He should have consulted the more experienced Ambassador Rosario Manalo, who has studied the South China issue for decades. After all, it would have been so easy to ask his stepmother’s opinion. A very outspoken and bold diplomat who refused to join former Foreign secretary Albert del Rosario’s coterie of yes-men (and women), Mrs. Manalo in a 2019 interview* explained in detail why the award doesn’t mean anything really.

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Stop exposing communist fronts? That’s nuts

INTRODUCED by the “kapihan” host as ” the deputy national security adviser designate,” Rommel Banlaoi said in the forum that the National Security Council will stop the practice of exposing certain organizations as communist fronts. The Reds cleverly call it “red-tagging” to make it seem wrong. The term however only means exposing Red fronts as such. What’s wrong with that?

That’s nuts. It is because of communist fronts that the communist insurgency has grown since 1968, and continues as a threat to our democracy. Without these fronts, the Communist Party of the Philippines (CPP) could not have recruited tens of thousands of our idealistic youth to their ranks, to die for a failed God.

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BBM, stat authority are both right on inflation

ONE forever-Yellow opinion writer was delighted that President Ferdinand “Bongbong” Marcos Jr. seemed to dispute the Philippine Statistics Authority’s report of a 6.1 percent June inflation when he said he “had to disagree with that number, we are not that high.” That writer even maliciously claimed that Marcos will arm-twist that PSA to change its numbers, or transfer its officials to some other post. His column’s title: “PSA to tweak 6.1% inflation for BBM?”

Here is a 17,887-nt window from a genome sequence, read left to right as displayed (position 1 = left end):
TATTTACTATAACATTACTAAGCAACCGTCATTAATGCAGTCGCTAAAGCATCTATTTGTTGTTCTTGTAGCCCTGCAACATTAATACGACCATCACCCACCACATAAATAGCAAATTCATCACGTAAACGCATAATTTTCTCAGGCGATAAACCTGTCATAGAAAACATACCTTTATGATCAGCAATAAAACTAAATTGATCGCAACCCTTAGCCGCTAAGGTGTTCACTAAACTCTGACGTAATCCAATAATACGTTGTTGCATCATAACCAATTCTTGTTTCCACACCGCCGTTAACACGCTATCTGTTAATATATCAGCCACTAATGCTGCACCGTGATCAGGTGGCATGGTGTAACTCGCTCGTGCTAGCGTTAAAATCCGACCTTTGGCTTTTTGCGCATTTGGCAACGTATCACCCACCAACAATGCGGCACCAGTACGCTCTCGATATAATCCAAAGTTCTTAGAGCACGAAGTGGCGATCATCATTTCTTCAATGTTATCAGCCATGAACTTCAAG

Obviously, that writer’s decades of writing had not changed at all his proclivity of commenting on something he really knows little about. To be fair though, I had been mainly an economic and business writer for most of my journalism career, and I know for a fact that even most reporters in this specialized beat are confused about this economic measure called “inflation.”

Okay, almost all know that inflation is the increase in prices of a chosen group (“basket”) of commodities and is measured as the percentage increase from one earlier period to a later one. For easier computation, a particular year is chosen as the “base” year with prices valued at 100 points. The PSA changed its base year from 2012 to 2018 as its base year in 2020.

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Just fine Rappler? Its officers should even be jailed, SEC thinks

YES, that’s what the Securities and Exchange Commission — consisting of five accomplished lawyers — said they would have ordered, jail the Rappler officers, on top of directing the foreign firm dissolved — if only it was empowered to do so. Such penalties are directed by Presidential Decree 1018, which remains part of the country’s body of laws.